And so, in light of that disillusionment. Judas begins to change. Now he comes to the ultimate moment. The result of his betrayal as he witnesses firsthand something he had never thought would happen. I believe the Judas thoughts somehow Jesus would be whisked through the trials removed and relieved and taken away, done away with some other white never thought what he would witness would become a reality which is why we read what we do here is Judas who realized that Jesus had been condemned to die the way it's written is like a light goes on. He sees it for the first time he realizes that he's going to not he has probably seen some of the torturing that is a part of the scourging and the result is he is filled with remorse, not repentance. Remorse he feels shame for what is done, but he is not repenting from his actions. I've left out something very very important.

The night of the Last Supper before Jesus is before Judas leaves to go into the night to carry out his plan to betray them, we read that Satan entered Judas he still there.

We never read where Satan left Judas so we still a Satan inspired and influenced and possessed man, he is evil to the core. But even though that's true. He is confused when he sees what is happening in the result of his betrayal. What expositor puts it in these words as Judas watched Jesus being carried away to Pilate, the full enormity of his treachery finally began to dawn on them as he realized the Jewish leaders did indeed intend to put Jesus to death.

The one last obstacle was the permission of Pilate, which Judas had no reason to believe he would be denied. The site was devastating to Judas more than even his money hungry mind is sorted so in his seared conscience could deal with. He felt remorse as he began to experience the excruciating pain that is unique to profound guilt he feels his pain of remorse. The stream this deep and abiding set of regret.

So he takes the 30 pieces of silver back to the leading pre-city.

He treats them as though they are his brief studies.

As I've said betrayed an innocent man trapped in his own sinfulness. Judas regretted his betrayal, his actions certainly brought them to a place he didn't want to go where there's much more about the story Chuck Swindoll wants to tell us he's teaching for Matthew chapter 27 and Chuck titled this message thoroughly innocent, totally guilty. To learn more about this ministry. Please visit us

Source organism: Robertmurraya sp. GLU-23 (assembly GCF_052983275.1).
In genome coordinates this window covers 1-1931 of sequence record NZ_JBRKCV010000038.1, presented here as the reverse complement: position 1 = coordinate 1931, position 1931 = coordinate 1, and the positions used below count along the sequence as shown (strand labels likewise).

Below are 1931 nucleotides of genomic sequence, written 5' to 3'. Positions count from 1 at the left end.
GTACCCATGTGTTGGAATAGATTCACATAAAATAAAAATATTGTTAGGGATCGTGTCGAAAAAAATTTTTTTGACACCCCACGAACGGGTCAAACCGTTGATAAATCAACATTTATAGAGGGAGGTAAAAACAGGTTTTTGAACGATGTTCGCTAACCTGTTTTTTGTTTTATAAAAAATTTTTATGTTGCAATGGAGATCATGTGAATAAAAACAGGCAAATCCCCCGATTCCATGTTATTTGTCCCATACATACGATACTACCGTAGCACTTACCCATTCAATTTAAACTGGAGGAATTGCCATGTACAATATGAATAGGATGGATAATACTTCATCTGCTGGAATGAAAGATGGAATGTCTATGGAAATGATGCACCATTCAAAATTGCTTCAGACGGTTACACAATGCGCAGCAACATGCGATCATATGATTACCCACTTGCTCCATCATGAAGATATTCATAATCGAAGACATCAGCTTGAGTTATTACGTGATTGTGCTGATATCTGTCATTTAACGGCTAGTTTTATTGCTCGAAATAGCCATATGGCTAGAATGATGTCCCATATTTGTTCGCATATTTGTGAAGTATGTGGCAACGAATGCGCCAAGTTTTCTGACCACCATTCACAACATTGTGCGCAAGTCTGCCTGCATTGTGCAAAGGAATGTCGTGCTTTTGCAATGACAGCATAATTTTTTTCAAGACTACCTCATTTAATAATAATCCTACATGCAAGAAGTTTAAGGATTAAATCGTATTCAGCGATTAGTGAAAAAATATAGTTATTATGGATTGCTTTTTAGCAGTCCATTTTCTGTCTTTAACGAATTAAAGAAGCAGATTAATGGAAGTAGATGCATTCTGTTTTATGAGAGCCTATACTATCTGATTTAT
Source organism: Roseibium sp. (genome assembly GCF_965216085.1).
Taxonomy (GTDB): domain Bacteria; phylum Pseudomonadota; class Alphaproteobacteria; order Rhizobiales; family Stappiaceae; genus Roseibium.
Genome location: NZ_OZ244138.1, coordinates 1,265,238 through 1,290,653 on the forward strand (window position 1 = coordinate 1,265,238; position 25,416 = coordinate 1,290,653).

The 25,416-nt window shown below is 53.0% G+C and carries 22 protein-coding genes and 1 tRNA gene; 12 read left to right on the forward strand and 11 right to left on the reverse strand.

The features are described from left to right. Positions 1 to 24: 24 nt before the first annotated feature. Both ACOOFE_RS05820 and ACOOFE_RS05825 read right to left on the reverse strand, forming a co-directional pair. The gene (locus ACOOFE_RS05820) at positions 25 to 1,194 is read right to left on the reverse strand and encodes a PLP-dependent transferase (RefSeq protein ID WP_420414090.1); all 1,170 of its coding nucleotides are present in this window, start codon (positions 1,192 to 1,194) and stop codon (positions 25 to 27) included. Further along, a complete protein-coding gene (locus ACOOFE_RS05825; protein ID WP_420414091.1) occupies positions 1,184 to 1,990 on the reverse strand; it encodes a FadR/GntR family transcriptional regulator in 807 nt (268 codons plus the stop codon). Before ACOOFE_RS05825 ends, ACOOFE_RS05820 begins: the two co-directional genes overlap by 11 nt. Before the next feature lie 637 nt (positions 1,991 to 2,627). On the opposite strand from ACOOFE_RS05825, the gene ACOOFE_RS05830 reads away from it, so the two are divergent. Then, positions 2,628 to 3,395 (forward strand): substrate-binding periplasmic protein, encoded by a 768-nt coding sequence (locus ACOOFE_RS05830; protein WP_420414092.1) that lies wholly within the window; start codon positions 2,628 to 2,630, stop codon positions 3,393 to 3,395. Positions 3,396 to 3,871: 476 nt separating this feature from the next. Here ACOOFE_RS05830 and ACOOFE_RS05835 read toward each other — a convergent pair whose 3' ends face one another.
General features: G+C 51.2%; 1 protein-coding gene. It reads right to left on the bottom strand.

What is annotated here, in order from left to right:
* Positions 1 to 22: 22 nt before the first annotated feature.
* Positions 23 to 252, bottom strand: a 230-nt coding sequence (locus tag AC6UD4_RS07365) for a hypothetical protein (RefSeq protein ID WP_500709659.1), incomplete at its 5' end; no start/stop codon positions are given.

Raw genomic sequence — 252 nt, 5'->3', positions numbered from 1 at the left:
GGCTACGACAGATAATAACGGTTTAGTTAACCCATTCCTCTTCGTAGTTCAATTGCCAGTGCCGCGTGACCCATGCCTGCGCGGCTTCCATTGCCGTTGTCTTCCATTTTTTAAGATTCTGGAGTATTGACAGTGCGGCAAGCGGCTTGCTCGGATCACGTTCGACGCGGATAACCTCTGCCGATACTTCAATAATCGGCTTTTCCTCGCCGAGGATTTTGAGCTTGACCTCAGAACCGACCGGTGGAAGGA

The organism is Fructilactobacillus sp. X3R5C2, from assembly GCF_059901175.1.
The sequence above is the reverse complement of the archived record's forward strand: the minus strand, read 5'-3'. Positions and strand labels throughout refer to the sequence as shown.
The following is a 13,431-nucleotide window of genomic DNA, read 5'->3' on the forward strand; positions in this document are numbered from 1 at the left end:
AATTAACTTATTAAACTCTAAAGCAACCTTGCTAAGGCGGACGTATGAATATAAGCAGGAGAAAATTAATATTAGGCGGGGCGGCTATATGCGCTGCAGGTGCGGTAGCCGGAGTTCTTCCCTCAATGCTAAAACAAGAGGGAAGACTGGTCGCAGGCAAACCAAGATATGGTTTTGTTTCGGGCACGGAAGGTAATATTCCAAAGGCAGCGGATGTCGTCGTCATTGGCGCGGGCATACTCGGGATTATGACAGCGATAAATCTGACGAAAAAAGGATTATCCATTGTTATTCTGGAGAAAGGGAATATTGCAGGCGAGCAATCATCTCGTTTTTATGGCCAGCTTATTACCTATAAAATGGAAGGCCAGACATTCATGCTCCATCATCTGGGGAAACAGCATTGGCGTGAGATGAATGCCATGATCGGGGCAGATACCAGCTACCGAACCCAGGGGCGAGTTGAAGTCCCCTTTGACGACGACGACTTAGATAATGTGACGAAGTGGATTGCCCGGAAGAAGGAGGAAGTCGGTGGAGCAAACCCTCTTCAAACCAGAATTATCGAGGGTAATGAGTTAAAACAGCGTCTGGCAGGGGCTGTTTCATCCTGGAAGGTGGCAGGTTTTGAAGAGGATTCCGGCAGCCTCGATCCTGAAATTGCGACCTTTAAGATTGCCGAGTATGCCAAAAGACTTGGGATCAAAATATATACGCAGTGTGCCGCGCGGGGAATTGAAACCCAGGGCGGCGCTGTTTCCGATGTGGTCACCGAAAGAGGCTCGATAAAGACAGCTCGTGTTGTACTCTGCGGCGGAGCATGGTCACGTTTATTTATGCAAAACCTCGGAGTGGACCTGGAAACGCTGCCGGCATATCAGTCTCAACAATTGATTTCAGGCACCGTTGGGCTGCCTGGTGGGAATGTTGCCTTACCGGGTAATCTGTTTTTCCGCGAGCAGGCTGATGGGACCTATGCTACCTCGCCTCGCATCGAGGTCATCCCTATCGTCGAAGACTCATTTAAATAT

Now I remind you that whenever we come to a pause in Chuck's teaching. It doesn't mean you're learning needs to stop insight for living provides a variety of resources designed to help you process every sermon Chuck delivers is complemented by searching the Scriptures study notes.

These are online and their free. The study notes or interactive meaning you can type your thoughts into the document online or print them out and keep them at your desk to access the searching the Scriptures guide go to then maybe you're looking for a creative way to teach biblical theology to young kids while insight for living ministries produces a popular children's program called pause and tales the story's main character, Popeye, Chuck lives in the community of Wildwood along with the cast of lovable creatures. Each story is complemented with catchy musical tones in each drama drives home a theological truth to access the storage for your family.

Go to in detail and tales is built TAL. These free resources are made available in part to the voluntary contributions of people like you and your generosity is truly making a difference in people from all walks of life who rely on Chuck's Bible recent group of incoming comments we had firming note from a grateful law enforcement in Arizona at a podcast listener in South Africa to give the gift of insight for living to other colors listening in the US dial 1-800-772-8888 or give online insight.the preceding message thoroughly innocent, totally guilty, was copyrighted in 2018 and 2021 and the sound recording was copyrighted in 2021 by Charles or Swindoll. All rights reserved worldwide. Duplication of copyrighted material for commercial use is strictly prohibited

Get The Truth Mobile App and Listen to your Favorite Station Anytime